The RCA Dog, An American Icon
Though my series is generally dedicated to American dogs, we’re going to permit Nipper, a Brit, to make an appearance because he qualifies as “very well known by Americans.” As it happens, the trademark was listed as one of the Top 10 of Famous Brands of the 20th Century.
Nipper (1884-1895) belonged to one of several brothers in the Barraud family of Liverpool. The dog was born in Bristol, where an older brother lived. When the fellow died unexpectedly, younger brother Francis Barraud (1856-1924), a struggling painter, took the dog home with him to Liverpool.
Nipper was probably a terrier mix. Some think he was a Jack Russell Terrier, but others feel that he was a Fox Terrier, a Rat Terrier, or a Pit Bull Terrier.
The name Nipper came about because of his tendency to bite the backs of visitors’ legs. This may have simply been a trait of his puppyhood.
Model for a Painting
Though Nipper died in 1895, Barraud did not start this particular painting until 1898. He explained that the family had a phonograph, and Barraud decided to try to depict the puzzled look the dog had when the family phonograph played.
Barraud originally called his work, “Dog looking at and listening to a Phonograph.” It was not an instant success. Barraud approached the Royal Academy, hoping to have it displayed, but he was turned down. The painting was also rejected by several magazines.
Thinking commercially, Barraud wrote to the Edison Bell Company in New Jersey, noting that the dog was listening to an Edison Bell cylinder. “Dogs don’t listen to phonographs,” was the response from Edison Bell management.
Friends liked the painting and suggested to Barraud that he might make it more appealing by substituting a gold horn to replace the black Edison horn. Barraud liked the idea but needed a gold horn from which to model the new version of the painting, so he visited Liverpool’s newly formed Gramophone Company.
The manager, Barry Owen, understood the commercial possibilities. He offered to buy the painting and the rights to it if Barraud would make it a gramophone. A deal was made for both the painting and the copyright, and in October 1899 the deal was sealed when Barraud delivered the painting.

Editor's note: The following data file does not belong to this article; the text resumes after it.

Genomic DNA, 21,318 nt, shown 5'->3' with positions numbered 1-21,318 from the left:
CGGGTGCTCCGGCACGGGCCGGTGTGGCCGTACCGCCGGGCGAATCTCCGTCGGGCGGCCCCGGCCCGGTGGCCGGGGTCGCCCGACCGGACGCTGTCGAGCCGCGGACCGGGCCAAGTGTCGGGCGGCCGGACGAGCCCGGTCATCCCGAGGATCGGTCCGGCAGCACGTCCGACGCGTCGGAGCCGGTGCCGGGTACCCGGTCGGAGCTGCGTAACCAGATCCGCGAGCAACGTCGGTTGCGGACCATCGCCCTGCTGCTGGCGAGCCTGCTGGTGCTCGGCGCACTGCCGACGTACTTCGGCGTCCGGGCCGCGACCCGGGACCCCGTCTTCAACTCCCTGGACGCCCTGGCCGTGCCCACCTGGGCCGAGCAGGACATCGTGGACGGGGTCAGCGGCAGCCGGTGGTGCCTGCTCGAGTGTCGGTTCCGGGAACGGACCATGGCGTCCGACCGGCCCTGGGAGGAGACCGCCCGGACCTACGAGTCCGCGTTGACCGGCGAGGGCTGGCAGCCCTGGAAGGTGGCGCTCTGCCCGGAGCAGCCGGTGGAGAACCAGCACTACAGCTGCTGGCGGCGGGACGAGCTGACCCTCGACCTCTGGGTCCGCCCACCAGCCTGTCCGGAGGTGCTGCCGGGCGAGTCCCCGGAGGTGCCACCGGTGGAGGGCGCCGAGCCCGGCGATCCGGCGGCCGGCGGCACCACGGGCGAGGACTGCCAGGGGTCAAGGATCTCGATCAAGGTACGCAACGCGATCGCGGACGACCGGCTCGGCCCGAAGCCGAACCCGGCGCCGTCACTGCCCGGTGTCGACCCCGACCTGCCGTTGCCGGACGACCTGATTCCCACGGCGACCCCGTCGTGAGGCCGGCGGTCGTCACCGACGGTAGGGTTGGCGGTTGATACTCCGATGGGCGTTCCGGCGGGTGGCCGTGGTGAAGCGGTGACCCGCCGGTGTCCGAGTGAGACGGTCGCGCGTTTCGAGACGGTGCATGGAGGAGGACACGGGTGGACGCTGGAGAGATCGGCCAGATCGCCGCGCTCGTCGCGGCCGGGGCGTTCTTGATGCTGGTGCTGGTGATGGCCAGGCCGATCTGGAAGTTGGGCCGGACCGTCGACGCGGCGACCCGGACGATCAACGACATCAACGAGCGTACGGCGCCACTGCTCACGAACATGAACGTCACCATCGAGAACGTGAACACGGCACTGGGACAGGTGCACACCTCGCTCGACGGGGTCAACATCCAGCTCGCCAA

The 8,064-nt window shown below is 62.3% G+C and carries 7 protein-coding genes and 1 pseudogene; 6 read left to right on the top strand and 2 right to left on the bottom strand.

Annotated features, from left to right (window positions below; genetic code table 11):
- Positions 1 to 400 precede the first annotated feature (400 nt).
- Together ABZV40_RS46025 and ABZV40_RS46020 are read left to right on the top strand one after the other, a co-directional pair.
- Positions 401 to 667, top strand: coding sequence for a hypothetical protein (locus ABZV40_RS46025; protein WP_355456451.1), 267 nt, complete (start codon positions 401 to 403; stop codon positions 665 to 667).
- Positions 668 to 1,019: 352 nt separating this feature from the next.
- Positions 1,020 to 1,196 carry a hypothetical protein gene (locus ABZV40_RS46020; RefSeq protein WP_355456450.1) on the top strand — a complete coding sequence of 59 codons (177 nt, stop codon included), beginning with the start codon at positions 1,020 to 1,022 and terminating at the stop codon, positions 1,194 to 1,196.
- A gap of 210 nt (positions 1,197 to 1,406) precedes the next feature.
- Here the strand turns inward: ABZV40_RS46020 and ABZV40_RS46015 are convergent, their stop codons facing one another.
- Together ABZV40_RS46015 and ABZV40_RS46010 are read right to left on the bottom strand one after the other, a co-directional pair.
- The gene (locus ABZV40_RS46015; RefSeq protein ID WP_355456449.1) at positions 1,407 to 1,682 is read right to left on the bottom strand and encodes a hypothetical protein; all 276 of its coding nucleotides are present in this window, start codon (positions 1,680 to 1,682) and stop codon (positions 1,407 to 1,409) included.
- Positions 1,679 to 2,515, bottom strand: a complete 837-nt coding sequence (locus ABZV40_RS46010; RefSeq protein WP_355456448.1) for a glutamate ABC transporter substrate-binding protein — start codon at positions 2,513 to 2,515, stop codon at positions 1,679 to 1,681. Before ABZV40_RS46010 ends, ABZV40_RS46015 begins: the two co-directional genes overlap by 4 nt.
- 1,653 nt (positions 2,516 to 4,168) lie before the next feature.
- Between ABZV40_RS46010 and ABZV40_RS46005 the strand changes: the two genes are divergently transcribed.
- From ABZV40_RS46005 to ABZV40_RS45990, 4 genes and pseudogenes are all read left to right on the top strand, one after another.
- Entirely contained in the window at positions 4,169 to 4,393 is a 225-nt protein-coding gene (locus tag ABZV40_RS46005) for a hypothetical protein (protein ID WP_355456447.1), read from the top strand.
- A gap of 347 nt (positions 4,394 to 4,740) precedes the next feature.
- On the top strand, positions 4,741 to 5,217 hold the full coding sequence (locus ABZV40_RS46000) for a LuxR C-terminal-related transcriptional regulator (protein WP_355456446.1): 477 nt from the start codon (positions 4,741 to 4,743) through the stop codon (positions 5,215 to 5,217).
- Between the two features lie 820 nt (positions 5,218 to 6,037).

At first the Gramophone Company used the image sparingly. Then Emile Berliner (1851-1928), the U.S. inventor of the gramophone, talked to Owen about assigning to him the U.S. rights to use the picture. Owen did so, and in the U.S. Berliner was working with the Victor Talking Machine Company, which made the Victrola. In 1929, the company became RCA-Victor (1929), and became well-known for radios as well as phonographs and records. For both Victrola and later for RCA-Victor, and eventually RCA Company, the Nipper trademark became well-known. Even today Nipper collectibles are very desirable.
Today we know the painting by the perfect name, “His Master’s Voice.” Another writer, Erik Oestergaard, learned how the new name may have come about. He writes that in 2006 he heard from Heather Readman of Canada. Readman wrote that the Gramophone Company held a contest, soliciting slogans to go with the painting. Her great-grandfather William Graham, then living in Scotland, entered with “His Master’s Voice.” Unfortunately, he was never able to claim the prize; entrants were required to purchase a specific quantity of merchandise in order to win.
(Today this situation would have landed any company in an unpleasant law suit.)
Barraud and Nipper
Nipper was buried in Kingston upon Thames. This is now the parking lot of a Lloyds Bank on Clarence St. However, there is a plaque on the wall noting that Nipper is buried nearby.
While Barraud did not necessary strike it rich from the painting, he did spend most his remaining years working for the Gramophone Company, painting replicas of the painting to be used in different circumstances.